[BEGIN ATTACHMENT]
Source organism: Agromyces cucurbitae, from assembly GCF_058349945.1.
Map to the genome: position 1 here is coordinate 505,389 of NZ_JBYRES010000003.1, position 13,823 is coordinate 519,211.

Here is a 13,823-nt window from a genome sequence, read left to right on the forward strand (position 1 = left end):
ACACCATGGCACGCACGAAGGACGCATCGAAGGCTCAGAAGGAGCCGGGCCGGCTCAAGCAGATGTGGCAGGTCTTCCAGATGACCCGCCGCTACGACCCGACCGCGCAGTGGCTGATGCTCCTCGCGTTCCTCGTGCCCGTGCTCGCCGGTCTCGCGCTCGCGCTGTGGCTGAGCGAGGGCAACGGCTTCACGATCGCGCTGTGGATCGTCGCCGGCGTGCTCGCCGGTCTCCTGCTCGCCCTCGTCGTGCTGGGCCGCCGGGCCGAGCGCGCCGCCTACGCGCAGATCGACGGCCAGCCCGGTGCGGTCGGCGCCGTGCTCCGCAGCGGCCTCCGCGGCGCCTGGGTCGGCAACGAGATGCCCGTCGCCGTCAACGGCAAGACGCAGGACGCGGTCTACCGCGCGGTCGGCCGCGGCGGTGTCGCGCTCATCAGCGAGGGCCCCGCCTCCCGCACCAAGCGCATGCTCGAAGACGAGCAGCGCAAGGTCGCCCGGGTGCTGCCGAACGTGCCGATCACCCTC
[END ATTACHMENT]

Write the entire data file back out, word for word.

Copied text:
Source organism: Agromyces cucurbitae, from assembly GCF_058349945.1.
Map to the genome: position 1 here is coordinate 505,389 of NZ_JBYRES010000003.1, position 13,823 is coordinate 519,211.

Here is a 13,823-nt window from a genome sequence, read left to right on the forward strand (position 1 = left end):
ACACCATGGCACGCACGAAGGACGCATCGAAGGCTCAGAAGGAGCCGGGCCGGCTCAAGCAGATGTGGCAGGTCTTCCAGATGACCCGCCGCTACGACCCGACCGCGCAGTGGCTGATGCTCCTCGCGTTCCTCGTGCCCGTGCTCGCCGGTCTCGCGCTCGCGCTGTGGCTGAGCGAGGGCAACGGCTTCACGATCGCGCTGTGGATCGTCGCCGGCGTGCTCGCCGGTCTCCTGCTCGCCCTCGTCGTGCTGGGCCGCCGGGCCGAGCGCGCCGCCTACGCGCAGATCGACGGCCAGCCCGGTGCGGTCGGCGCCGTGCTCCGCAGCGGCCTCCGCGGCGCCTGGGTCGGCAACGAGATGCCCGTCGCCGTCAACGGCAAGACGCAGGACGCGGTCTACCGCGCGGTCGGCCGCGGCGGTGTCGCGCTCATCAGCGAGGGCCCCGCCTCCCGCACCAAGCGCATGCTCGAAGACGAGCAGCGCAAGGTCGCCCGGGTGCTGCCGAACGTGCCGATCACCCTC